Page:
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Way back in 1997, I used the x86 instruction sequence "lodsb; xlat; jmp ax"
(all of 4 bytes) to do an unrolled threaded finite-state machine.  I
published an article in Dr. Dobb's Journal ("High-Speed Finite-State
Machines"), showing this technique in use for a word-counting utility, a
static Huffman decoder, and a stripped-down non-deterministic (sigh)
regular expression search engine (incorporating a Boyer-Moore string

One of the benefits was that the entire code page for the state machine
fitted into 256 bytes, which gave it high cache coherency (even on a 386,
I think the instruction cache was L1).  I could also analyse relationships
between state tables and sometimes substitute cheaper opcodes where I
could see that the next state, if not successful, would not have a
backtracking path.

However, the project only met with muted interest.  I found that the
Pentium was becoming the dominant PC processor, and it was moving towards
a load-store architecture, with branch prediction, with microcode being
used to support instructions less relevant as compiler technology also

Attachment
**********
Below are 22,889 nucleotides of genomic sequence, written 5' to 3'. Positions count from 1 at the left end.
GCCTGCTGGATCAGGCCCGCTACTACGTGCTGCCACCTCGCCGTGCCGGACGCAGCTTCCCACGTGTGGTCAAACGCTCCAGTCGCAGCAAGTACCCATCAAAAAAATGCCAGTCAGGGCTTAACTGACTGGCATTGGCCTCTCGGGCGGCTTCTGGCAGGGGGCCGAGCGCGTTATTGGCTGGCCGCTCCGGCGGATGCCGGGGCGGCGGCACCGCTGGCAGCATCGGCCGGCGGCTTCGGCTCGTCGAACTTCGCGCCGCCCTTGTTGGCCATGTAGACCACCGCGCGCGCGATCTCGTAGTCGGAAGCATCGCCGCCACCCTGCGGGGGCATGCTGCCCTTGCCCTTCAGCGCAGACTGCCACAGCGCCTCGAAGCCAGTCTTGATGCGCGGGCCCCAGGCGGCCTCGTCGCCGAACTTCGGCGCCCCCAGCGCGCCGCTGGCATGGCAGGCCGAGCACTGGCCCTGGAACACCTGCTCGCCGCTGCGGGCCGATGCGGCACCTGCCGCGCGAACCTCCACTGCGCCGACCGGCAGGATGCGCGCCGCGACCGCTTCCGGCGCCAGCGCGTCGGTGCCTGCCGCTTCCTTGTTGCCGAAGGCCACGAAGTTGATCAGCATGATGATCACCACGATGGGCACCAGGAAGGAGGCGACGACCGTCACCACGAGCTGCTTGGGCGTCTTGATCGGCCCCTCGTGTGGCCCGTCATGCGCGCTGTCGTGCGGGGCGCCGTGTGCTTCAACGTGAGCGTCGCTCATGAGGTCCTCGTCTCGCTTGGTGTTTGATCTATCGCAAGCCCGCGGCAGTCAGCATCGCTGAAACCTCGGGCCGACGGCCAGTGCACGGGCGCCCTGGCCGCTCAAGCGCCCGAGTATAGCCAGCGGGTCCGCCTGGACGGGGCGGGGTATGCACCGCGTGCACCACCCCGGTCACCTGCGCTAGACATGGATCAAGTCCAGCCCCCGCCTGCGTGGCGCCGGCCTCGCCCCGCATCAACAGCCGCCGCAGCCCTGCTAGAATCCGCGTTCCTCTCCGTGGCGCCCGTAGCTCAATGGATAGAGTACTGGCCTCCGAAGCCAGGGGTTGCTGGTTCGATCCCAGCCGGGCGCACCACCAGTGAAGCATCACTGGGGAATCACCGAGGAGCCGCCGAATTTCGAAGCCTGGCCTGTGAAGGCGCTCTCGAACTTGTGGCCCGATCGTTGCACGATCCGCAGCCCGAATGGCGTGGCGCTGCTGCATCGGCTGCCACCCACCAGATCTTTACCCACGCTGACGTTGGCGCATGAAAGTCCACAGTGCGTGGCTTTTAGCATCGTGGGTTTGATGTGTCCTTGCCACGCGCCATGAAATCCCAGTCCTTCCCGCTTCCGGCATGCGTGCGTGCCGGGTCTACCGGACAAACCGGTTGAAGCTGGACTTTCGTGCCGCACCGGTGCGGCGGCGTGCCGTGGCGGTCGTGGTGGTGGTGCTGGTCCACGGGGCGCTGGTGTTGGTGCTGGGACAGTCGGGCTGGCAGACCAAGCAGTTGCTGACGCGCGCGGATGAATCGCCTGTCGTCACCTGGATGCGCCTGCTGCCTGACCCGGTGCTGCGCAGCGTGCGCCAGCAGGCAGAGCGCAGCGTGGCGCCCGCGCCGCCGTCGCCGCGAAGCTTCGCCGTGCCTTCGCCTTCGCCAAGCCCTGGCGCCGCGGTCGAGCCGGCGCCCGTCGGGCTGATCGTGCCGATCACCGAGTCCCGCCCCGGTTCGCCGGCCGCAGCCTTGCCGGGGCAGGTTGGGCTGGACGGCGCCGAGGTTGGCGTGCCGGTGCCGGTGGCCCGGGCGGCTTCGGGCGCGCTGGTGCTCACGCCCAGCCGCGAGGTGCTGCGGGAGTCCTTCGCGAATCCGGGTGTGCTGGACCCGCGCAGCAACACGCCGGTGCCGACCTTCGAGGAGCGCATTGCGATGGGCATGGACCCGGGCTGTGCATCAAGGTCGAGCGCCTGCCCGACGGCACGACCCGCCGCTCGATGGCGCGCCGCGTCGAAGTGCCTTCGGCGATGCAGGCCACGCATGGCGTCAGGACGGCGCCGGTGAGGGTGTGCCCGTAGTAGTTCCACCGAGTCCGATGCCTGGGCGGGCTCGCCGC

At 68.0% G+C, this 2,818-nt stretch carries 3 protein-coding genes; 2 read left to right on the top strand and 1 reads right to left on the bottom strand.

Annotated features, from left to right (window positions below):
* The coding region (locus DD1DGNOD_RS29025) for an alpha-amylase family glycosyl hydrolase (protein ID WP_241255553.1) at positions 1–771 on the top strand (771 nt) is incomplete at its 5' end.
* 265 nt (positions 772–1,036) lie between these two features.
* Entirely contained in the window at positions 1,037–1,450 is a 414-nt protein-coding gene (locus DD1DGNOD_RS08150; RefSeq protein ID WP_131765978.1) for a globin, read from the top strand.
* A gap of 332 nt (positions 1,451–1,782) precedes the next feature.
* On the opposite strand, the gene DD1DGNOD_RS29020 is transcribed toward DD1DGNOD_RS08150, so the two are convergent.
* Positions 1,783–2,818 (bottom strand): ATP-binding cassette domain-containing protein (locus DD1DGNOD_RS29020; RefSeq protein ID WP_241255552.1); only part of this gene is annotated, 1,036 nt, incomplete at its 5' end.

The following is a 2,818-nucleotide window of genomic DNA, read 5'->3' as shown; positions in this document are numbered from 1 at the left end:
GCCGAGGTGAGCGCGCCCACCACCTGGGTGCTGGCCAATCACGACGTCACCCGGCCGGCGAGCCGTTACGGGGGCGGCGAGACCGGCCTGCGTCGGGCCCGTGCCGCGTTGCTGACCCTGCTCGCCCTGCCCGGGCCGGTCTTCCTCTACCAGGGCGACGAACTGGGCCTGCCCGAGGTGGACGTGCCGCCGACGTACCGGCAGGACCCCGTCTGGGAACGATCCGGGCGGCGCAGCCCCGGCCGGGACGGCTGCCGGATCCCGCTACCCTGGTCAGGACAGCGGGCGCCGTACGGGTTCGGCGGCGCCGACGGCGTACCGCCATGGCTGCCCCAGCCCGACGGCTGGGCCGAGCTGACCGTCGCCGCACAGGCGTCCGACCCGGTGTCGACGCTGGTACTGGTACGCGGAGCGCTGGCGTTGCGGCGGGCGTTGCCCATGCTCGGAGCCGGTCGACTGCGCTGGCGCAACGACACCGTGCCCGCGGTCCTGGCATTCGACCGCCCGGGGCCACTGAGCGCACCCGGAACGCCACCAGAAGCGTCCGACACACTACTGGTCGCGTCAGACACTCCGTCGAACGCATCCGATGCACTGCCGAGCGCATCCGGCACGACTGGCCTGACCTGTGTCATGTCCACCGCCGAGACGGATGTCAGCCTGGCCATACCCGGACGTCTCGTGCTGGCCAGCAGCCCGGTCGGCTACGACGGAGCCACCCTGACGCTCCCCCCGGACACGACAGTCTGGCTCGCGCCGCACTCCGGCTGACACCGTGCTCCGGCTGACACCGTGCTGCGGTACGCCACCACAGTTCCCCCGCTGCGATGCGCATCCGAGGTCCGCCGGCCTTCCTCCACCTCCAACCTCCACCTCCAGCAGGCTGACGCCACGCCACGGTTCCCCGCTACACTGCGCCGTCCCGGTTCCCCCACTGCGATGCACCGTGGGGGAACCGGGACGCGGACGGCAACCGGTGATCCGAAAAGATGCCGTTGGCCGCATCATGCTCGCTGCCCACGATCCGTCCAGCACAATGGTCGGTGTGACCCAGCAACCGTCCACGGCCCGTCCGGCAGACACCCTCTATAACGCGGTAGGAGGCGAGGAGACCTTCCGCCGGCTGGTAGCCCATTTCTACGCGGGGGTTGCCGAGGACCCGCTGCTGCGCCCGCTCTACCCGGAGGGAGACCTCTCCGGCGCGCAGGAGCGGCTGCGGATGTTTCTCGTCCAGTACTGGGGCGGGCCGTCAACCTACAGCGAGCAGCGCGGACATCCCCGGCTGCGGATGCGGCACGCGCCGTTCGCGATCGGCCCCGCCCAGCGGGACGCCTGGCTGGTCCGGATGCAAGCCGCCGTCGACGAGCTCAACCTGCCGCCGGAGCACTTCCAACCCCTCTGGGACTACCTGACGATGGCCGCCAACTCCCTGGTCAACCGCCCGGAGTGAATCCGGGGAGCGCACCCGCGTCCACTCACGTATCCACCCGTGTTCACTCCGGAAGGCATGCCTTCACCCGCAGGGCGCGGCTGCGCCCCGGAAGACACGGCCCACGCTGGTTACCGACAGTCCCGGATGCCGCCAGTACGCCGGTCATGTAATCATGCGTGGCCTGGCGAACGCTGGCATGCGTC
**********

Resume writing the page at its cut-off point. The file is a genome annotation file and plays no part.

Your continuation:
evolved.  I suspect that lodsb and xlat were candidates for microcode.

Where I saw potential with the threaded code I was playing with, but
never really got to look at closely, was in places where a programmer
could apply "vertical merging", e.g. combining a UTF-8 decoder with a
word count algorithm.  However, this also has been made less relevant
in recent times, with speculative execution and multiple execution
units meaning that sequential operation could be kept front and centre...

... this is because an execution pipeline stall, such as would almost
certainly occur from a jump-table branch, is really expensive, as most of
the tricks noted above become unavailable.  This is where "vertical
merging" is my hope:  You cram various vertical abstract layers into a
single finite-state machine, such that the state machine does enough work
with each table-lookup dispatch, that you gain enough performance to
afford the significant performance hit of the pipeline stall.

The likely biggest downside of such merging is that state tables may very
quickly become too numerous to provide good performance, first in cache
coherency, and then perhaps in exceeding available memory.


My gut-feel reaction to  performance differences on different machines
would be to look at cache coherency, perhaps microcode support, and then
branch prediction efficiency.  JIT is very likely to write moderately
longer machine-code sequences than the tight opcode versions of code
segments, and so may suffer consequences in a higher rate of cache misses,
but I suspect this is a fairly minor consideration in modern hardware.


Anyway, hope that you found this threaded code/VM loop message useful.